Category Archives: Antibiotic resistance

Centers for Disease Control and Prevention Publish the 2018 National & State Healthcare Associated Infection Progress Report

The CDC published the 2018 National and State Healthcare-Associated Infection (HAI) Progress Report showing significant progress nationally  in reducing several hospital-acquired infections and highlighting that prevention of these infections is possible. CDC’s HAI Progress Report is a snapshot of how each state and the country are doing in eliminating the infections outlined in the HAI National Action Plan.

 

Using data from CDC’s National Healthcare Safety Network (NHSN), the 2018 HAI Progress Report shows the following reductions have been achieved nationally among acute care hospitals (2017 – 2018):

  • About 9% decrease in central line-associated bloodstream infections (CLABSIs)
  • About 8% decrease in catheter-associated urinary tract infections (CAUTIs)
  • No significant changes in ventilator-associated events (VAEs)
  • No significant changes in surgical site infections (SSIs) related to the 10 procedures tracked in the report
  • No significant changes in hospital-onset methicillin-resistant Staphylococcus aureus (MRSA) bloodstream infections
  • About 12% decrease in hospital-onset C. difficile infections

 Each day, approximately one in 31 U.S. patients have at least one infection in association with his or her hospital care, underscoring the need for improvements in patient care practices in U.S. healthcare facilities. While much progress has been made, more needs to be done to prevent healthcare-associated infections in a variety of settings. Ongoing collaboration between public health, healthcare professionals, and other partners is critical to ensuring patient safety.

 Additionally, the HAI Progress Report data are now available in CDC’s new Antibiotic Resistance & Patient Safety Portal (AR&PSP), an interactive web-based application that was created to innovatively display data collected through CDC’s NHSN and other sources.  We hope you’ll use the AR&PSP to view enhanced data visualizations on Antibiotic Resistance, Use, and Stewardship datasets as well as HAI data for the nation and states.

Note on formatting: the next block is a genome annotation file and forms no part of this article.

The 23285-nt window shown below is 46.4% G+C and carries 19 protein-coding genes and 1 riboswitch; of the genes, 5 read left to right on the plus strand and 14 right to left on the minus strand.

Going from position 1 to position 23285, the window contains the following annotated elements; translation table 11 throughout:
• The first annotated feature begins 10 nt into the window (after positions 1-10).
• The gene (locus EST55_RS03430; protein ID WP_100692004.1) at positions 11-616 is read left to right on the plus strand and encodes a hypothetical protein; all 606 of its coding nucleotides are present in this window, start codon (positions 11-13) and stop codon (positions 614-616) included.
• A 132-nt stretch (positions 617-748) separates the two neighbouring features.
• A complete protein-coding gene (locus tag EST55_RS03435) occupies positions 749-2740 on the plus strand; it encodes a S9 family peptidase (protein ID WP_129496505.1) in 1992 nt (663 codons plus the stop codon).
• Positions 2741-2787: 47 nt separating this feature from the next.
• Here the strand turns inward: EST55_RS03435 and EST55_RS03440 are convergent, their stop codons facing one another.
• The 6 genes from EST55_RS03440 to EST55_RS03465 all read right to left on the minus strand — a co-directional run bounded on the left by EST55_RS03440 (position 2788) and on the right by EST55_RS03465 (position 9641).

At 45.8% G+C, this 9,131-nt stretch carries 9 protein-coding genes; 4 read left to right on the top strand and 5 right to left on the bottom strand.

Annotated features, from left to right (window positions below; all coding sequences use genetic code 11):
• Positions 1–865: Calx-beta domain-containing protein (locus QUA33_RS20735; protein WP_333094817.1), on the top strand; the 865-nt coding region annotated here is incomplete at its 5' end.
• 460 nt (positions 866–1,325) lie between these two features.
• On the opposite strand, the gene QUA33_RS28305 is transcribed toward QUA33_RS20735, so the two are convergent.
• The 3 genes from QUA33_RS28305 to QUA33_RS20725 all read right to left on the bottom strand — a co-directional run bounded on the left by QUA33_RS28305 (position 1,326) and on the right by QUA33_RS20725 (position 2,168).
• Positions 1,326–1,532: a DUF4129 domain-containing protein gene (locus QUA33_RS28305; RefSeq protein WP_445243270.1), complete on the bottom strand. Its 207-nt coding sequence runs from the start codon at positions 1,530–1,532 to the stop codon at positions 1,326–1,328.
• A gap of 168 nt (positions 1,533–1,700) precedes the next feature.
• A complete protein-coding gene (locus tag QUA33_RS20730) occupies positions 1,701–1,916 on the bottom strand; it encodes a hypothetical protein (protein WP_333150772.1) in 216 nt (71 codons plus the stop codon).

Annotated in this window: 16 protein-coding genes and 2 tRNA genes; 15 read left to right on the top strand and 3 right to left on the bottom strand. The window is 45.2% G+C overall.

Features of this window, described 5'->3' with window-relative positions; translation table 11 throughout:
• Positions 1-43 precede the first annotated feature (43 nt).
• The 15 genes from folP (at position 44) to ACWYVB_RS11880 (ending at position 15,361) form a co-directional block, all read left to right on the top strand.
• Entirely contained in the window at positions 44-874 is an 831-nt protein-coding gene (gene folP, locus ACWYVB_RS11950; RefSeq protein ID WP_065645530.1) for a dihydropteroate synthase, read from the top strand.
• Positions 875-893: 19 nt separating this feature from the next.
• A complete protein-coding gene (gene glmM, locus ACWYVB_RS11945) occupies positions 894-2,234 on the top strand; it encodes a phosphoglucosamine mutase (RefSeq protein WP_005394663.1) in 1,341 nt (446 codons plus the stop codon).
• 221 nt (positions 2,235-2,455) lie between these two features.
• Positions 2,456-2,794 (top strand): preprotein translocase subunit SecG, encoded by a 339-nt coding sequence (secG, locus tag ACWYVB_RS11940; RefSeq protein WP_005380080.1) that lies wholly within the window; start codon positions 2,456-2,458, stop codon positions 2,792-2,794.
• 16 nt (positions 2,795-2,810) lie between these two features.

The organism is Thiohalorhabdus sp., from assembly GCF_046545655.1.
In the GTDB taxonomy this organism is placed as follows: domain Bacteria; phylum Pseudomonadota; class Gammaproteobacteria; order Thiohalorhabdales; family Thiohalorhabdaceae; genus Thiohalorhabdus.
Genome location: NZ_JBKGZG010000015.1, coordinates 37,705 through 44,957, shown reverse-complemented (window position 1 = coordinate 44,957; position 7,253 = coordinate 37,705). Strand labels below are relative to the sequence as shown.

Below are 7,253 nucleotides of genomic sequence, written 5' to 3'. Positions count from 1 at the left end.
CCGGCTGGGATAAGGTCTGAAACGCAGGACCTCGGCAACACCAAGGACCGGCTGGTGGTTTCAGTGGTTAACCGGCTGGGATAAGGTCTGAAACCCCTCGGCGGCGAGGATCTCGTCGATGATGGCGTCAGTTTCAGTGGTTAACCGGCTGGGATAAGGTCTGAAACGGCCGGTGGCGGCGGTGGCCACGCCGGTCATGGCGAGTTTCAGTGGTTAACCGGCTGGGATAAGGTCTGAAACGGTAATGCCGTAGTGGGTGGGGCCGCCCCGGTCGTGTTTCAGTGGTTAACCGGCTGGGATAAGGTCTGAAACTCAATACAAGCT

Researchers Uncover How Bacteria is Able to Shut Its Doors to Antibiotics

Drug-resistant infections have been a growing concern across the medical and pharmaceutical industries. In the United States alone, approximately 23,000 people die each year from infections that are resistant to antibiotics. Now, researchers may know why this happens.
New findings from researchers at Imperial College London show that these bacterial infections are able to reject antibiotics by “closing tiny doors in their cell walls.”

By understanding how these cells are able to shut the doors, the researchers said this could provide new understandings for drugmakers to develop treatments that will “pick the locks” of the closed doors. The result of the research was published today in Nature Communications In the study, the Imperial College researchers, who are focused on antibiotic resistance, looked at the bacterium Klebsiella pneumoniae, which causes infections in the lungs, blood and wounds of people in hospitals. Patients that have compromised immune systems are especially vulnerable to this bacterium. The researchers said K. pneumoniae is becoming increasingly resistant to antibiotics, particularly a family of drugs called Carbapenems, which are used in hospitals when others have failed or are ineffective. Because of this resistance to the powerful antibiotics, the World Health Organization listed Carbapenem-resistant K. pneumoniae as a critical problem.